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Having an actor sibling has its perks, as any Mara, Olsen, Affleck or Wilson can attest. Like others before her, Taissa Farmiga, 20, didn’t have to go far to get discovered. Her sister, Vera Farmiga, cast her when she was 15 to play a younger version of herself in her 2011 directorial debut “Higher Ground.” “Vera would photograph me and our other siblings, and she said when she saw me on camera she saw something in me,” says Taissa Farmiga, the youngest of seven siblings. “I agreed because she’s my big sister and I didn’t want to get beat up.”

Now, with three buzzy projects premiering at South by Southwest, which begins Friday in Austin, Tex., Farmiga is poised to claim a little of the spotlight on her own.

This story first appeared in the March 11, 2015 issue of WWD. Subscribe Today.

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“This is crazy,” she says of her disparate projects: “Share,” a short directed by pal Pippa Bianco; “Six Years,” a relationship drama shot last year in Austin, and “The Final Girls,” a horror comedy with Malin Åkerman, Nina Dobrev and Alia Shawkat.

It was during another film festival, Sundance, where she promoted “Higher Ground,” that Farmiga officially caught the acting bug.

“I realized that I loved it, and I just kind of jumped in,” she says. That led to her first TV audition for “American Horror Story.” “They called me and were like, ‘[director] Ryan Murphy really likes you,’ and I was like, ‘What!?’” she recalls.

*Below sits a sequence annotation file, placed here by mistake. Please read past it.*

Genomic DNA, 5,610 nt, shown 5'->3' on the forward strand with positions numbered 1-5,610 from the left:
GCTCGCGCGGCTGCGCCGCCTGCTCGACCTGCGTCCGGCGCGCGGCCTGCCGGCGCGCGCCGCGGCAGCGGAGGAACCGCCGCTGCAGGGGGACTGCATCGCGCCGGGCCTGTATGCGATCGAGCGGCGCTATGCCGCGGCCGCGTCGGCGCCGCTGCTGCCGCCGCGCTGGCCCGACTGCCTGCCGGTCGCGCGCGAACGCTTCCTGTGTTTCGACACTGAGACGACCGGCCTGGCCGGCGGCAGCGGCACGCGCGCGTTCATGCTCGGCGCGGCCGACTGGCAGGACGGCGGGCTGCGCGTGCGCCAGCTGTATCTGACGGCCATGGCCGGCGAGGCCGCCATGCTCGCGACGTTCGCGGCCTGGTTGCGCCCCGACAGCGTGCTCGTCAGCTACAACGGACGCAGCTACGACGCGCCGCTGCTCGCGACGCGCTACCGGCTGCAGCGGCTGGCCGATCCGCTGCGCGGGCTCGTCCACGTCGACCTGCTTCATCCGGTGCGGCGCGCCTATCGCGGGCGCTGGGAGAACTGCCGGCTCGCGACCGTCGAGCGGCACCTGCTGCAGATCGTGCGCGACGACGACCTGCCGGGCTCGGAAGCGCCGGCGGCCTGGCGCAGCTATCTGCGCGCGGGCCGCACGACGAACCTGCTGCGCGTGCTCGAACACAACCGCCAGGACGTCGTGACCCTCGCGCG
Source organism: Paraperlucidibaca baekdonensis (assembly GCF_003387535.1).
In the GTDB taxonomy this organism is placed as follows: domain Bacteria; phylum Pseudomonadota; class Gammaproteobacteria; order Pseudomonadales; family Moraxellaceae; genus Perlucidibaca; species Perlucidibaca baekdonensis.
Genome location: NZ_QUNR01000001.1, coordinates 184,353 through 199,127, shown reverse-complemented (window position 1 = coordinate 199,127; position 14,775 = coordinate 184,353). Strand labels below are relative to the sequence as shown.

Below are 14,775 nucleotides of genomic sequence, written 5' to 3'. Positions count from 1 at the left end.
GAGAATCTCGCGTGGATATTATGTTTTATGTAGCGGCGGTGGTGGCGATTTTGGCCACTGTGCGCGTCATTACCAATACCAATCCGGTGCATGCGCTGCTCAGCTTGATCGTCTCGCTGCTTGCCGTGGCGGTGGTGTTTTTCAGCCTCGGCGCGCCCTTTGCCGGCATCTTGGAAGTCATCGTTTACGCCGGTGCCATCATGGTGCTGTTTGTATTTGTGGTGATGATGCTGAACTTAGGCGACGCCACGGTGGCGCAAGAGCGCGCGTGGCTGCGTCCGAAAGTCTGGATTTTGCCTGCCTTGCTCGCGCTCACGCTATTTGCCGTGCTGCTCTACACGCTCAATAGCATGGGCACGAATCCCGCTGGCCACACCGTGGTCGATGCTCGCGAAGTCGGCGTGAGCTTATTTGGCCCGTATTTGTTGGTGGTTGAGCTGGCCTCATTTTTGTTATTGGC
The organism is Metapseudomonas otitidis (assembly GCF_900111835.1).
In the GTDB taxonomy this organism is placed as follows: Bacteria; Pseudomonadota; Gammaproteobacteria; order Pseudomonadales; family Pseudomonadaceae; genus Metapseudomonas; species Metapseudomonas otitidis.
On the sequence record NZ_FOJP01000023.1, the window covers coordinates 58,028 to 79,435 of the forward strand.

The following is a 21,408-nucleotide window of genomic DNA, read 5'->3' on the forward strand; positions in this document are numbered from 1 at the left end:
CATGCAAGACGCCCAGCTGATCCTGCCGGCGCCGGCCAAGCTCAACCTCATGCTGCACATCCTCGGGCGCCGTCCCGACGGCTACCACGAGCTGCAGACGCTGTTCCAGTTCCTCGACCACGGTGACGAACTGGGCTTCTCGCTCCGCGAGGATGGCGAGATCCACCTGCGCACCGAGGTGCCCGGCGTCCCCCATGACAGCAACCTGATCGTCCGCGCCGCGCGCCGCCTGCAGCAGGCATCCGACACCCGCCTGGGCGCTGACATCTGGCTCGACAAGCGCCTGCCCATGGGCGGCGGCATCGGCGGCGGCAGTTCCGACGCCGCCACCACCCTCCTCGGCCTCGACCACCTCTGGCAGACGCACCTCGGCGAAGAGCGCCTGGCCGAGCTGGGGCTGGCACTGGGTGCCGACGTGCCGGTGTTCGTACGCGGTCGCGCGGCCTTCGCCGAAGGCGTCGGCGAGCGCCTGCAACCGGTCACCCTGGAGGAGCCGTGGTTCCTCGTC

After realizing she would be acting alongside Jessica Lange, she was overwhelmed. “I was like, ‘I’m going to keep my head down and be a good girl.’ If you have someone that amazing in front of you, you just have to take what you can from it, but without being in the way, just observing,” she says.

In addition to appearing in the first season, Farmiga built her own following as teen witch Zoe Benson on the third season of the anthology series. Although she’s no longer on the show, there’s always a chance she could return. “They bring people back sometimes at the most surprising moments,” she notes. She next appeared in Sofia Coppola’s “Bling Ring,” cementing her “cool girl” status. “Sofia’s incredible. She’s very soft spoken, but she knows what she wants,” says Farmiga of the writer-director, herself no stranger to nepotism.

While Farmiga still lives in her hometown of Whitehouse Station, N.J., she was speaking from Los Angeles, where she’s shooting the ABC pilot “L.A. Crime” with Erika Christensen. “I never officially moved out of my bedroom in my parents’ house,” she admits. “I’m just traveling so much for work.”

In addition to TV work and festival fare, Farmiga managed to make a couple of big-budget movies. She just finished shooting a still-untitled Warren Beatty-helmed project about Howard Hughes, and “In a Valley of Violence,” a “good old-fashioned Western” with Ethan Hawke and John Travolta. During the shoot, she passed up buying a pair of expensive boots, despite Vera’s advice, a choice she now regrets as she’s headed to Texas. “I wish I had a good pair of cowboy boots to throw on with a skirt, you know?”

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